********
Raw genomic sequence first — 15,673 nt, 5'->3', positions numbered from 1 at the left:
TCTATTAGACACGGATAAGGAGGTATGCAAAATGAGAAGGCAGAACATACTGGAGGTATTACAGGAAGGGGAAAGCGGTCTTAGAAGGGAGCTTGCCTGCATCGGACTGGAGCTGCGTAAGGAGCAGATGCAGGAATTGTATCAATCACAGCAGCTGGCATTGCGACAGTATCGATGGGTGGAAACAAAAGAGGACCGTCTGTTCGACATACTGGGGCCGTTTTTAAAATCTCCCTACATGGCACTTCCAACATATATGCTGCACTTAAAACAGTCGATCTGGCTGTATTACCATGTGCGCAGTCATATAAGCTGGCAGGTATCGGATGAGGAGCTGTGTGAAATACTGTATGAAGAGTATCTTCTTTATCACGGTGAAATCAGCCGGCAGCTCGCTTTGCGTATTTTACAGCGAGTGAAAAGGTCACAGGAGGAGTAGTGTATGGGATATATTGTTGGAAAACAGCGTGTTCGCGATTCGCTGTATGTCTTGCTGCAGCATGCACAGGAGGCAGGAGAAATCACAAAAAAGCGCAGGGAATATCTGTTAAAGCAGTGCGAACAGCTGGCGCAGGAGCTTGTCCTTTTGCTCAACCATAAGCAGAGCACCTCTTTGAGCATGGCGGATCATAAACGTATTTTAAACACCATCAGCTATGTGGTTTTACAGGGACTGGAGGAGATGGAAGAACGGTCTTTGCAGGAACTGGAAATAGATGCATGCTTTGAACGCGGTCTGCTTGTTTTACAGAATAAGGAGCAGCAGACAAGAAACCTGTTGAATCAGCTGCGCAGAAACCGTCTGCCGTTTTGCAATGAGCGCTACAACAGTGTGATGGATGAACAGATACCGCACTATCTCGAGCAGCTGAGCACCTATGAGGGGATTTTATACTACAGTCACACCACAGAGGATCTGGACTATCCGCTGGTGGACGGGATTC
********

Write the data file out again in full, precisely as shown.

Raw genomic sequence first — 15,673 nt, 5'->3', positions numbered from 1 at the left:
TCTATTAGACACGGATAAGGAGGTATGCAAAATGAGAAGGCAGAACATACTGGAGGTATTACAGGAAGGGGAAAGCGGTCTTAGAAGGGAGCTTGCCTGCATCGGACTGGAGCTGCGTAAGGAGCAGATGCAGGAATTGTATCAATCACAGCAGCTGGCATTGCGACAGTATCGATGGGTGGAAACAAAAGAGGACCGTCTGTTCGACATACTGGGGCCGTTTTTAAAATCTCCCTACATGGCACTTCCAACATATATGCTGCACTTAAAACAGTCGATCTGGCTGTATTACCATGTGCGCAGTCATATAAGCTGGCAGGTATCGGATGAGGAGCTGTGTGAAATACTGTATGAAGAGTATCTTCTTTATCACGGTGAAATCAGCCGGCAGCTCGCTTTGCGTATTTTACAGCGAGTGAAAAGGTCACAGGAGGAGTAGTGTATGGGATATATTGTTGGAAAACAGCGTGTTCGCGATTCGCTGTATGTCTTGCTGCAGCATGCACAGGAGGCAGGAGAAATCACAAAAAAGCGCAGGGAATATCTGTTAAAGCAGTGCGAACAGCTGGCGCAGGAGCTTGTCCTTTTGCTCAACCATAAGCAGAGCACCTCTTTGAGCATGGCGGATCATAAACGTATTTTAAACACCATCAGCTATGTGGTTTTACAGGGACTGGAGGAGATGGAAGAACGGTCTTTGCAGGAACTGGAAATAGATGCATGCTTTGAACGCGGTCTGCTTGTTTTACAGAATAAGGAGCAGCAGACAAGAAACCTGTTGAATCAGCTGCGCAGAAACCGTCTGCCGTTTTGCAATGAGCGCTACAACAGTGTGATGGATGAACAGATACCGCACTATCTCGAGCAGCTGAGCACCTATGAGGGGATTTTATACTACAGTCACACCACAGAGGATCTGGACTATCCGCTGGTGGACGGGATTC